51 minutes ago, PaulAA said:

I have to reverse it up a steep road, because there was insufficient traction in the forward gear band.

This used to be a thing with small pre-war cars like Austin 7. On really steep hills it was expected that you would use reverse because it was significantly lower that 1st.

I also once had to employ the technique with my old Mk4 Spitfire to get out of a steeply sloped car park in deep snow, helped by my then girlfriend sitting on the bootlid. That was more about traction rather than gear ratios though, basically using it as 'front wheel drive'.

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1 hour ago, Escadrille Ecosse said:

The tyre bursting is just unacceptable.

Tyres are coming off the rim. Equally unacceptable. Seems to be the nasty, hopping, porpoising movement that does it. Apparently caused by under-damping.  Vehicle almost seems more stable after the tyre deflates!

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On 6/19/2023 at 9:48 PM, JohnD said:

Or the two plus tons of extreme stupidity that is known as an "SUV".   The Elk Test is a thing!

Well done on the rewiring test, Paul.    When DPO's, faded colour codes and bullet connectors are against you, who isn't paranoid!

John

Interesting!

Thanks John.

My best mate was about to drop a lot of money on one of these.  I sent him this link Wednesday, and he rang back, laughed and said he's never seen a moose in Australia.  I countered with "I've seen a lot of Roos."

Today he rang and said he's decided to buy a Ford Everest instead...

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You-all may recall the furore twenty years ago when Mercedes' first 'compact car' the A-class failed the Elk Test.    They were vastly surprised, but came up with ESP (Electronic Stability Program), technology that is now standard on all cars, and cured the problem!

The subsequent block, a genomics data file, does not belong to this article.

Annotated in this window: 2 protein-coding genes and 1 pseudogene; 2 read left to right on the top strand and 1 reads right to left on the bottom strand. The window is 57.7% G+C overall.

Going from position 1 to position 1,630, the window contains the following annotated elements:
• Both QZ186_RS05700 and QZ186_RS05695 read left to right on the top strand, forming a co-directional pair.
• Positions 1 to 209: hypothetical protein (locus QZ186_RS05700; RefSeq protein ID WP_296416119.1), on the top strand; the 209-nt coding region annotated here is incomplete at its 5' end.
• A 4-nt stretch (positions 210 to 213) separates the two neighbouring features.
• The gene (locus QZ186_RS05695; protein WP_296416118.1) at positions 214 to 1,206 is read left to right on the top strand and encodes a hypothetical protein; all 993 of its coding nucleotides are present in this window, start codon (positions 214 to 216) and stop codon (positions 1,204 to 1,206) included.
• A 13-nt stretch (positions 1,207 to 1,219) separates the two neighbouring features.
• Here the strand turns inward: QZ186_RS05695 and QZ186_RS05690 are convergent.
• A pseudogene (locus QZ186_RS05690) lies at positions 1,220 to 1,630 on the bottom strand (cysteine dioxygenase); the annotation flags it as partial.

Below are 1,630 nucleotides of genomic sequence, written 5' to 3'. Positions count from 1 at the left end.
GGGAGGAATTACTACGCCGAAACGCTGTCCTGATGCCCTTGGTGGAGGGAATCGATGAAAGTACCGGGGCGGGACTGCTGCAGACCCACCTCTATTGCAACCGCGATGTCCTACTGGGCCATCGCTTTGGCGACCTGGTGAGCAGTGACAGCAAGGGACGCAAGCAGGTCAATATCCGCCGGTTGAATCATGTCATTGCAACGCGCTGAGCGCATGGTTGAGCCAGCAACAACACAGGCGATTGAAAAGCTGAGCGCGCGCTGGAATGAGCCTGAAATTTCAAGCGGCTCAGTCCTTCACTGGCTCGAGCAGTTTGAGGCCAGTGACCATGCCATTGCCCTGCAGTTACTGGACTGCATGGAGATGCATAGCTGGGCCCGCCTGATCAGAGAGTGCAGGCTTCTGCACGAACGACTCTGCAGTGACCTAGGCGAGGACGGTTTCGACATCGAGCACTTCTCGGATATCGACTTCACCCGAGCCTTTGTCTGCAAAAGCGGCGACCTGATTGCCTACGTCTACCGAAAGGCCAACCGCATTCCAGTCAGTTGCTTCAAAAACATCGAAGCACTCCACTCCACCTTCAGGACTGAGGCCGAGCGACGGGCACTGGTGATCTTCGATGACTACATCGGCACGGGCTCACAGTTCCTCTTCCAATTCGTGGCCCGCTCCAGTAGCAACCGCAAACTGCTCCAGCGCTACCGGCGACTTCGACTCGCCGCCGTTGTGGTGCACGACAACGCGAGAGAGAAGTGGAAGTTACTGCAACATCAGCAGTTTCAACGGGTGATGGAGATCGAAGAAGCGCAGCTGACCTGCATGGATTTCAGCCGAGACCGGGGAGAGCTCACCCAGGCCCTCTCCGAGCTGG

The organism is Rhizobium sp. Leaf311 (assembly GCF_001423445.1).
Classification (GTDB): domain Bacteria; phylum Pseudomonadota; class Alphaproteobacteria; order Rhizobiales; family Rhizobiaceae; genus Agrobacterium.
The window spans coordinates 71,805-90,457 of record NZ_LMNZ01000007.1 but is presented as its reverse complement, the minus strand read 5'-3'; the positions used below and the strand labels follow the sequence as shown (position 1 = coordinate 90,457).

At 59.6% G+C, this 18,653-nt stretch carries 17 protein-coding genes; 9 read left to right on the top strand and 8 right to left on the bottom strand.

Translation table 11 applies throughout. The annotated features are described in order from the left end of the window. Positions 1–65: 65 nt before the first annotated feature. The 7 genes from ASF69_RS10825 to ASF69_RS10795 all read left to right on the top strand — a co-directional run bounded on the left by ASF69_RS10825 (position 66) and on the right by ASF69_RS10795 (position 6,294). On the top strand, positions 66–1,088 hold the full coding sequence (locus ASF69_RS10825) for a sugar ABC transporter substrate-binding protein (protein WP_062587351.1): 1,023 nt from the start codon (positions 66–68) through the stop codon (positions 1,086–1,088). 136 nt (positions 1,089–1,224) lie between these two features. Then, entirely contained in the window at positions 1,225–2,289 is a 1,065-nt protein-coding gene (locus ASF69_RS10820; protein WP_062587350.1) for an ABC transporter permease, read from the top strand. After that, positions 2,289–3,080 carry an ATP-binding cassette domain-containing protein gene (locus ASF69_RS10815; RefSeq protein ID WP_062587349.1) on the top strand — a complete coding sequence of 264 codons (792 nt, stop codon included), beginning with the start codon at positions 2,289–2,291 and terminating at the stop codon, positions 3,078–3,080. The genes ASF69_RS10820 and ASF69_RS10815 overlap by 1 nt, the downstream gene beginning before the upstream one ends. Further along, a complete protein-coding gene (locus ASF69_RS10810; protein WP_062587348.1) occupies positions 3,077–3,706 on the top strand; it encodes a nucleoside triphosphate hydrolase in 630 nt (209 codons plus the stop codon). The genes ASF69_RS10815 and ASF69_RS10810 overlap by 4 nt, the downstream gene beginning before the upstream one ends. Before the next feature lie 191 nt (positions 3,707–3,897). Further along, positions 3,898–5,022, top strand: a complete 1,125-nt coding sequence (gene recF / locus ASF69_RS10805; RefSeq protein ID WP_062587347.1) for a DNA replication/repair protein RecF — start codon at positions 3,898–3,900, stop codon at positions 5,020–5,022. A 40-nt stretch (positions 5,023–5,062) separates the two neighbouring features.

Cars are safer today, thanks to Mercedes-Benz's infamous elk test | CarSifu

It's remarkable, after all that time, that Jeep (Chrysler) haven't!

John

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9 hours ago, GT6MK3 said:

 I countered with "I've seen a lot of Roos.

I suppose the average roo is small enough to just now down…. Unlike your average moose/elk. But still….

9 hours ago, GT6MK3 said:

he's decided to buy a Ford Everest instead...

My first (cynical) thought was to wonder whether the Everest/Ranger is any better, but a little research suggests that they are.

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3 hours ago, Nick Jones said:

My first (cynical) thought was to wonder whether the Everest/Ranger is any better

I would love to assist with the answer to this one, being a Ranger owner, but alas Scotland is generally missing not only moose/elk, but suffers a general shortage of Roo's as well.

Ahh well, possibly a good thing for the safety of my long suffering truck :whistling:

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A Roo strike may not be trivial:

Do kangaroos attack cars? - Quora

And the Elk Test is a media name for a standard test of stability in sudden manoeuvres, which anything could make necessary.   I had to brake suddenly for a very stupid pigeon this morning!

John